Schoenbaum, Stephen C., Peter Crome, Raymond H. Curry, Elliot S. Gershon, Shimon M. Glick, David R. Katz, Ora Paltiel, and Jo Shapiro. “Policy Issues Related to Educating the Future Israeli Medical Workforce: An International Perspective.” Israel Journal of Health Policy Research (early view; online first).

 

URL: http://dx.doi.org/110.1186/s13584-015-0030-y

 

Abstract

A 2014 external review of medical schools in Israel identified several issues of importance to the nation’s health. This paper focuses on three inter-related policy-relevant topics: planning the physician and healthcare workforce to meet the needs of Israel’s population in the 21st century; enhancing the coordination and efficiency of medical education across the continuum of education and training; and the financing of medical education. All three involve both education and health care delivery.

The physician workforce is aging and will need to be replenished. Several physician specialties have been in short supply, and some are being addressed through incentive programs. Israel’s needs for primary care clinicians are increasing due to growth and aging of the population and to the increasing prevalence of chronic conditions at all ages. Attention to the structure and content of both undergraduate and graduate medical education and to aligning incentives will be required to address current and projected workforce shortage areas. Effective workforce planning depends upon data that can inform the development of appropriate policies and on recognition of the time lag between developing such policies and seeing the results of their implementation.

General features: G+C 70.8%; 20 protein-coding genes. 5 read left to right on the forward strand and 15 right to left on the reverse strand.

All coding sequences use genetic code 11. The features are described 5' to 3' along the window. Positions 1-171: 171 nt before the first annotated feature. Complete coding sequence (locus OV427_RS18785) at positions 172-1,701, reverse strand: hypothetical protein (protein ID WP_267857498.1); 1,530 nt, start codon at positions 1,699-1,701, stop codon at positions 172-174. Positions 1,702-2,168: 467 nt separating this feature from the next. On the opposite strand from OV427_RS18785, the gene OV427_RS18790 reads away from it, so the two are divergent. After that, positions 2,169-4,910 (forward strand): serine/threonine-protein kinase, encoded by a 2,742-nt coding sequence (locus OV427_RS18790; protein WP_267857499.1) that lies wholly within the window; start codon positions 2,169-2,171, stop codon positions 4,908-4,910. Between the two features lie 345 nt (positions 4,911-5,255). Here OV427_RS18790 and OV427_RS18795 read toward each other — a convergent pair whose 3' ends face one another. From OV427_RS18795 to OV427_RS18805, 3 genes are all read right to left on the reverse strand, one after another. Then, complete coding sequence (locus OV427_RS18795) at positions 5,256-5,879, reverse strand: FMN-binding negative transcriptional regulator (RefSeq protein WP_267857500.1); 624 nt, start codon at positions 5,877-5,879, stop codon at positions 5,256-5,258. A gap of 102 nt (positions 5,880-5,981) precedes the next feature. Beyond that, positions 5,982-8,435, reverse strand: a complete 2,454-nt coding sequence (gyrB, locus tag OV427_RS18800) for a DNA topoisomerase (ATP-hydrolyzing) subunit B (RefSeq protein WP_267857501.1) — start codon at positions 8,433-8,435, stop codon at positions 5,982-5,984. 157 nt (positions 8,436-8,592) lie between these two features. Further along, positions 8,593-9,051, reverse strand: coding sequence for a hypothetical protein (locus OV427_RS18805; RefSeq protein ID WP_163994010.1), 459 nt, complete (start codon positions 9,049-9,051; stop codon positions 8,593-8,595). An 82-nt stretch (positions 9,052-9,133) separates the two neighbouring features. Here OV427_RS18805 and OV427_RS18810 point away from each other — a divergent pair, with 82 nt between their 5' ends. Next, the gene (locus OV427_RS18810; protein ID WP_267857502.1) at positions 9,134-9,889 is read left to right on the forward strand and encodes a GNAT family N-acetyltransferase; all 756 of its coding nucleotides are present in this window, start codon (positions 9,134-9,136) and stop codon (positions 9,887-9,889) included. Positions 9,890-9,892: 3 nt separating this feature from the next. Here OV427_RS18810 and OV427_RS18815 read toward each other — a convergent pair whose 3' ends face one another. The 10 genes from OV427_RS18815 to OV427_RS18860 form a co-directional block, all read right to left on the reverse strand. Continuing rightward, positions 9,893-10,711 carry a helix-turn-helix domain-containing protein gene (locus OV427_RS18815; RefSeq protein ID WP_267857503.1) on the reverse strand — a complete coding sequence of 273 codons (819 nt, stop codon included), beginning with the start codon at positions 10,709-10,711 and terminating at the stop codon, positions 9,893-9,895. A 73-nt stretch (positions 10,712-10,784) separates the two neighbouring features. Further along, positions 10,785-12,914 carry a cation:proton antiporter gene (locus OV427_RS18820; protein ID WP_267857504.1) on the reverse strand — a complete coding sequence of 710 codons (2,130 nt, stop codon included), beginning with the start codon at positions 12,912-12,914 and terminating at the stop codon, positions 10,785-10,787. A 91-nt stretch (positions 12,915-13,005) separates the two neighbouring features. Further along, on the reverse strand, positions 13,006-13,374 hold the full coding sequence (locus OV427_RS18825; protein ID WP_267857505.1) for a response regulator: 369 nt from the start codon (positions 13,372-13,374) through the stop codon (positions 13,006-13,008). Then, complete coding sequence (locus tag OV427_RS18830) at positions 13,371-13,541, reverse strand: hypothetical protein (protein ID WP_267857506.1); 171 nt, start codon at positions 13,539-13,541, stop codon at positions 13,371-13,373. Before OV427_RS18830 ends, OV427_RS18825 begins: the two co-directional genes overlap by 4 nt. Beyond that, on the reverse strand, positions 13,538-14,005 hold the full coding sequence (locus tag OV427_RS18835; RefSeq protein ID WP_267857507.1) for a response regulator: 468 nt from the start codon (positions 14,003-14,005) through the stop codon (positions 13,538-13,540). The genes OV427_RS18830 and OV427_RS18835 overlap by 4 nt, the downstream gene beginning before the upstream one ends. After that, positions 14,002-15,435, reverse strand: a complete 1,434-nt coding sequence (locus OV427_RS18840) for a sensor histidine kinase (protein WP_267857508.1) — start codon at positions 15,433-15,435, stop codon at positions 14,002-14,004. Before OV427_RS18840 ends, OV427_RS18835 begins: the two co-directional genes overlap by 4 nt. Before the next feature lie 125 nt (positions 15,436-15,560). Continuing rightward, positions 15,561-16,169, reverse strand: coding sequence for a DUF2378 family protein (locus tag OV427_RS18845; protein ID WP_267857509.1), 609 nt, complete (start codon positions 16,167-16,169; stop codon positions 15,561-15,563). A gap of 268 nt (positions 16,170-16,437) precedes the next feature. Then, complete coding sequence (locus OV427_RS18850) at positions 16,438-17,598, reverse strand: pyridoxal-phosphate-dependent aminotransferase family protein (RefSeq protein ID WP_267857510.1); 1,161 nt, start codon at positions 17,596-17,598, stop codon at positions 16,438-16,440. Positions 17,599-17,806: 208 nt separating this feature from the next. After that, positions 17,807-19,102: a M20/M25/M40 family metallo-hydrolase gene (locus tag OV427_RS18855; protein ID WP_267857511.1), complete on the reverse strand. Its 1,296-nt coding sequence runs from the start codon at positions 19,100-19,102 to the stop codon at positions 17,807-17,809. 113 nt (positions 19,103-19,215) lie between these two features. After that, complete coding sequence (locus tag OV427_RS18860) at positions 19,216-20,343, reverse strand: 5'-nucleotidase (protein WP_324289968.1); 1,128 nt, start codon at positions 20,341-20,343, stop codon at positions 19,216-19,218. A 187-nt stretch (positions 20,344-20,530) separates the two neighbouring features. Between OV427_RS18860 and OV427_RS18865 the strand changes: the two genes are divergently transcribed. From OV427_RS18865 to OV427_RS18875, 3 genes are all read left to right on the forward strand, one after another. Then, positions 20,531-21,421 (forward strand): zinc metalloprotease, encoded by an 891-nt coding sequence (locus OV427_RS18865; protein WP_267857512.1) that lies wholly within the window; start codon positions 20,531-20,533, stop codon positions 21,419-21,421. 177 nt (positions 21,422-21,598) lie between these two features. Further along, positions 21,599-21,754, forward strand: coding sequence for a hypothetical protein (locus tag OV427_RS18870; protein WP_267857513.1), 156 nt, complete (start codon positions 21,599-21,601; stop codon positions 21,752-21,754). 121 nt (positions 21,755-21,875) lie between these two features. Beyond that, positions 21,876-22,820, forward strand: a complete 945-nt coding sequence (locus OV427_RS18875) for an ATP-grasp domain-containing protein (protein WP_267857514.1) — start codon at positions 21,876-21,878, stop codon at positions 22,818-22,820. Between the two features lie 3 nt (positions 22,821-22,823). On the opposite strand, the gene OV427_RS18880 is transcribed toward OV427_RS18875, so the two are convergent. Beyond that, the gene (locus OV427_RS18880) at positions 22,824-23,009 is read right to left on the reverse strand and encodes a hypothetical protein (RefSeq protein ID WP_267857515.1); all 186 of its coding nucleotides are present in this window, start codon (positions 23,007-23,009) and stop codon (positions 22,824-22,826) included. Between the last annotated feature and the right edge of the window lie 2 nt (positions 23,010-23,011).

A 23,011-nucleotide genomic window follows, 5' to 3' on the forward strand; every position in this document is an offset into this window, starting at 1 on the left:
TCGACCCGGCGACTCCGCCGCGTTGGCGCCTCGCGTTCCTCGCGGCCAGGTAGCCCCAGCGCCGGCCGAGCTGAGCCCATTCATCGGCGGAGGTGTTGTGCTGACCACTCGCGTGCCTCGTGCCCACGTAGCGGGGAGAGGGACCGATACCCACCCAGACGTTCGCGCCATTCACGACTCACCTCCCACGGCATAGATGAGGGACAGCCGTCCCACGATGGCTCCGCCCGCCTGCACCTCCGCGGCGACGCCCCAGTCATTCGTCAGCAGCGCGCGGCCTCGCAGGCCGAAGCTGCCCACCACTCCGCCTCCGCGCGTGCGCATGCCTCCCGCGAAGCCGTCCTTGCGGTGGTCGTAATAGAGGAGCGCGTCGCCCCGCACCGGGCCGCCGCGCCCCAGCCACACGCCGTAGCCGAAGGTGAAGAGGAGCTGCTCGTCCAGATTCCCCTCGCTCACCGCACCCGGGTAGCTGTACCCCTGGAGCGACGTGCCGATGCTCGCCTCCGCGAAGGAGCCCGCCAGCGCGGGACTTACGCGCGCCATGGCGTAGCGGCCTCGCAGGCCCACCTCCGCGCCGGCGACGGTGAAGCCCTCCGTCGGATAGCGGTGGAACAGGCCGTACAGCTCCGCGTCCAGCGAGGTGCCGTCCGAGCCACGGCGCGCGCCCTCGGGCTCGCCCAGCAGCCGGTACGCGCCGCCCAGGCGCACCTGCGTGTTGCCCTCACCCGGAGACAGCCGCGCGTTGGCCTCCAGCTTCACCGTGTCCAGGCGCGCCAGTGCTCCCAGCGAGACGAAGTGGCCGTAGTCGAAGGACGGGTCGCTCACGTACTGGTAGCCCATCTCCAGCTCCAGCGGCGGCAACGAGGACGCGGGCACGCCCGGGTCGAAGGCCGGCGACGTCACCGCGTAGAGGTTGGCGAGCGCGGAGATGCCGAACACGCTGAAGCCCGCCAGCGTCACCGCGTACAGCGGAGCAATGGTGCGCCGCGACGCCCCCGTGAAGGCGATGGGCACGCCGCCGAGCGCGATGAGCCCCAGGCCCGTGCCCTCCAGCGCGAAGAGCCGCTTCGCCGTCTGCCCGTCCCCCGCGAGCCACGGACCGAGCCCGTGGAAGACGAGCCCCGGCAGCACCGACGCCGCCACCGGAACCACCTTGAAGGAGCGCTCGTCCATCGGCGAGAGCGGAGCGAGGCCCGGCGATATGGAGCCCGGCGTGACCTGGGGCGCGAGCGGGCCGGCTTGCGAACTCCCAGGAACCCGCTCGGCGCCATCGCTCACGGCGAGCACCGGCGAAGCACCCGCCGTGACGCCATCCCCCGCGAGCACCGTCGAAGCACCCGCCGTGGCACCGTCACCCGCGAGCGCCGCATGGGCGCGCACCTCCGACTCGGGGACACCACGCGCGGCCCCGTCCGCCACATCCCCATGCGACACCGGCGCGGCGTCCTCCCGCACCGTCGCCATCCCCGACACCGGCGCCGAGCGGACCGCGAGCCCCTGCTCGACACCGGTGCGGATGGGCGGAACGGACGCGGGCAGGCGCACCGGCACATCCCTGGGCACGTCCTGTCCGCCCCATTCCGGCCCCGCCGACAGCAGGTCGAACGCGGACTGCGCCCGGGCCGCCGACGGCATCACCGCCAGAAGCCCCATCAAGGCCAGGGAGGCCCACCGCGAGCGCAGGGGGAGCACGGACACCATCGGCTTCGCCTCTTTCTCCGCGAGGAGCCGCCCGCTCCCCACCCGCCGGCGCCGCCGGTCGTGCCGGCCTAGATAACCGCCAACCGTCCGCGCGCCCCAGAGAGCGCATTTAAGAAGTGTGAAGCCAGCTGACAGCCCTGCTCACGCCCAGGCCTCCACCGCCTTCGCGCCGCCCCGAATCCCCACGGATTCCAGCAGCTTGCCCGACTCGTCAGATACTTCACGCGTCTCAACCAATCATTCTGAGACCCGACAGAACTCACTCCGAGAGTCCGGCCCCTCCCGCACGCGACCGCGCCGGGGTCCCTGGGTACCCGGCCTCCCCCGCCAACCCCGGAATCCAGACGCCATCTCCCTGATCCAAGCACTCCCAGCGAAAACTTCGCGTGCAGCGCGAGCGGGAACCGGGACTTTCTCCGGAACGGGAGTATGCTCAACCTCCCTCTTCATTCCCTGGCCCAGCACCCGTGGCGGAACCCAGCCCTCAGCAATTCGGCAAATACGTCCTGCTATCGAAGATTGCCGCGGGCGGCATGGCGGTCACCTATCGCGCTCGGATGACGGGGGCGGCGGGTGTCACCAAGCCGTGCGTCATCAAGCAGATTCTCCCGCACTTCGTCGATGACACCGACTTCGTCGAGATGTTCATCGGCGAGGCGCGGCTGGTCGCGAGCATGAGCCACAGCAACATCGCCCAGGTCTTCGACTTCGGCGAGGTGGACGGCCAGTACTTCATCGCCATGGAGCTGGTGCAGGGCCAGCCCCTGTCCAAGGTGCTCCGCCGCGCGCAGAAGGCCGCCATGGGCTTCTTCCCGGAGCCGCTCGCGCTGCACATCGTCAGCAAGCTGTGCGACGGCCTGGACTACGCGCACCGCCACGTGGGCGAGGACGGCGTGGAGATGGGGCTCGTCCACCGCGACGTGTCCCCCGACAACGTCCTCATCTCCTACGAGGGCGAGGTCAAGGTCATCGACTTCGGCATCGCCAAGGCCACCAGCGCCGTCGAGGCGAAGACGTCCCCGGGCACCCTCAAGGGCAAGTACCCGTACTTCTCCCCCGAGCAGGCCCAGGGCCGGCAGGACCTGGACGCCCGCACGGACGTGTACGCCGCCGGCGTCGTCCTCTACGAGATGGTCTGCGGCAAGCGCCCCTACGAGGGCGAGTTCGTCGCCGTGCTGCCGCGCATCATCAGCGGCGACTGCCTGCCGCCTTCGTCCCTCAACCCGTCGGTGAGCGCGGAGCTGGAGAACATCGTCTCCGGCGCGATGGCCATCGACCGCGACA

The preclinical and clinical phases of Israeli undergraduate medical education (medical school), the mandatory rotating internship (stáge), and graduate medical education (residency) are conducted as separate “silos” and not well coordinated. The content of basic science education should be relevant to clinical medicine and research. It should stimulate inquiry, scholarship, and lifelong learning. Clinical exposures should begin early and be as hands-on as possible. Medical students and residents should acquire specific competencies. With an increasing shift of medical care from hospitals to ambulatory settings, development of ambulatory teachers and learning environments is increasingly important. Objectives such as these will require development of new policies.

Undergraduate medical education (UME) in Israel is financed primarily through universities, and they receive funds through VATAT, an education-related entity. The integration of basic science and clinical education, development of earlier, more hands-on clinical experiences, and increased ambulatory and community-based medical education will demand new funding and operating partnerships between the universities and the health care delivery system. Additional financing policies will be needed to ensure the appropriate infrastructure and support for both educators and learners.

If Israel develops collaborations between various government agencies such as the Ministries of Education, Health, and Finance, the universities, hospitals, and the sick funds (HMOs), it should be able to address successfully the challenges of the 21st century for the health professions and meet its population’s needs.

 

 

New Article: Turgeman & Hadaria, The Birth of New Anti-Semitism in Public and Academic Discourse in Israel

Turgeman, Asaf, and Gal Hadaria. “‘Arab Anti-Semitism Debate’: The Birth of New Anti-Semitism in Public and Academic Discourse in Israel.” Journal of Modern Jewish Studies 14.3 (2015): 501-19.

 

URL: http://dx.doi.org/10.1080/14725886.2015.1032018

 

Abstract